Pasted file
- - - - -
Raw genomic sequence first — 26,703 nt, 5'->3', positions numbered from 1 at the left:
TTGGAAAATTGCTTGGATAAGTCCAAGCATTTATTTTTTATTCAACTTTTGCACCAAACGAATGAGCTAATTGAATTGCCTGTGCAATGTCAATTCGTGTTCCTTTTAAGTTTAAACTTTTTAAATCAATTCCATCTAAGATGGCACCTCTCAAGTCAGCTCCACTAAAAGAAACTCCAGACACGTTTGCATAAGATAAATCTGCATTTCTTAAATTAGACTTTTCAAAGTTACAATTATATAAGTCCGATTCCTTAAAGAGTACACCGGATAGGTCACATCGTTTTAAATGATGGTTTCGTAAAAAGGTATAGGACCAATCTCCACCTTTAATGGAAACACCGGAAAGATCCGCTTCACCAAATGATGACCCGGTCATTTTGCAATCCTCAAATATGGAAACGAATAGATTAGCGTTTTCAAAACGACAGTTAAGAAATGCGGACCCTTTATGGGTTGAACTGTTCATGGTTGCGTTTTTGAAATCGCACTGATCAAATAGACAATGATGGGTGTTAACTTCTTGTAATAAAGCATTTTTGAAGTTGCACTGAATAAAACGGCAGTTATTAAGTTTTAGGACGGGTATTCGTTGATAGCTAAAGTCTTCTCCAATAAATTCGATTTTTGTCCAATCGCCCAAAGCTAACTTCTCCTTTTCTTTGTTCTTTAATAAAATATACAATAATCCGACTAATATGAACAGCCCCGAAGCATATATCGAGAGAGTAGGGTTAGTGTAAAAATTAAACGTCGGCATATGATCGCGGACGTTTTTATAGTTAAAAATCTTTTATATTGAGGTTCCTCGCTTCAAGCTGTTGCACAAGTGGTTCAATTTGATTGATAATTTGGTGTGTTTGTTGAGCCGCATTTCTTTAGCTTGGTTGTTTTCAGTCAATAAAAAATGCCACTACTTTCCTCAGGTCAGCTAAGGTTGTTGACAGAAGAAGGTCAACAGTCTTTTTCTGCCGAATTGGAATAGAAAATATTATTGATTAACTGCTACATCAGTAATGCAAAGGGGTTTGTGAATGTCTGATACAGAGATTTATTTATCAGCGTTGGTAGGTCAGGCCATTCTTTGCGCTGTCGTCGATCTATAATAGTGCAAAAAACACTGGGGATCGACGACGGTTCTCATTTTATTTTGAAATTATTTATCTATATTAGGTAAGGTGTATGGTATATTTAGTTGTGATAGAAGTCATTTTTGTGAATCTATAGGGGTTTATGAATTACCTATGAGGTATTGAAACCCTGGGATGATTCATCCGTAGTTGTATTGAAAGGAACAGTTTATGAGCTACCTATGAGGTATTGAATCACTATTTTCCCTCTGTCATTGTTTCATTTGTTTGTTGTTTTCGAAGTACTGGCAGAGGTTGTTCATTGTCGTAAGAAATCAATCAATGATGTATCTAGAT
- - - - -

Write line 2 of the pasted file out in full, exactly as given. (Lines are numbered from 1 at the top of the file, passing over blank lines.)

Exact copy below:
TTGGAAAATTGCTTGGATAAGTCCAAGCATTTATTTTTTATTCAACTTTTGCACCAAACGAATGAGCTAATTGAATTGCCTGTGCAATGTCAATTCGTGTTCCTTTTAAGTTTAAACTTTTTAAATCAATTCCATCTAAGATGGCACCTCTCAAGTCAGCTCCACTAAAAGAAACTCCAGACACGTTTGCATAAGATAAATCTGCATTTCTTAAATTAGACTTTTCAAAGTTACAATTATATAAGTCCGATTCCTTAAAGAGTACACCGGATAGGTCACATCGTTTTAAATGATGGTTTCGTAAAAAGGTATAGGACCAATCTCCACCTTTAATGGAAACACCGGAAAGATCCGCTTCACCAAATGATGACCCGGTCATTTTGCAATCCTCAAATATGGAAACGAATAGATTAGCGTTTTCAAAACGACAGTTAAGAAATGCGGACCCTTTATGGGTTGAACTGTTCATGGTTGCGTTTTTGAAATCGCACTGATCAAATAGACAATGATGGGTGTTAACTTCTTGTAATAAAGCATTTTTGAAGTTGCACTGAATAAAACGGCAGTTATTAAGTTTTAGGACGGGTATTCGTTGATAGCTAAAGTCTTCTCCAATAAATTCGATTTTTGTCCAATCGCCCAAAGCTAACTTCTCCTTTTCTTTGTTCTTTAATAAAATATACAATAATCCGACTAATATGAACAGCCCCGAAGCATATATCGAGAGAGTAGGGTTAGTGTAAAAATTAAACGTCGGCATATGATCGCGGACGTTTTTATAGTTAAAAATCTTTTATATTGAGGTTCCTCGCTTCAAGCTGTTGCACAAGTGGTTCAATTTGATTGATAATTTGGTGTGTTTGTTGAGCCGCATTTCTTTAGCTTGGTTGTTTTCAGTCAATAAAAAATGCCACTACTTTCCTCAGGTCAGCTAAGGTTGTTGACAGAAGAAGGTCAACAGTCTTTTTCTGCCGAATTGGAATAGAAAATATTATTGATTAACTGCTACATCAGTAATGCAAAGGGGTTTGTGAATGTCTGATACAGAGATTTATTTATCAGCGTTGGTAGGTCAGGCCATTCTTTGCGCTGTCGTCGATCTATAATAGTGCAAAAAACACTGGGGATCGACGACGGTTCTCATTTTATTTTGAAATTATTTATCTATATTAGGTAAGGTGTATGGTATATTTAGTTGTGATAGAAGTCATTTTTGTGAATCTATAGGGGTTTATGAATTACCTATGAGGTATTGAAACCCTGGGATGATTCATCCGTAGTTGTATTGAAAGGAACAGTTTATGAGCTACCTATGAGGTATTGAATCACTATTTTCCCTCTGTCATTGTTTCATTTGTTTGTTGTTTTCGAAGTACTGGCAGAGGTTGTTCATTGTCGTAAGAAATCAATCAATGATGTATCTAGAT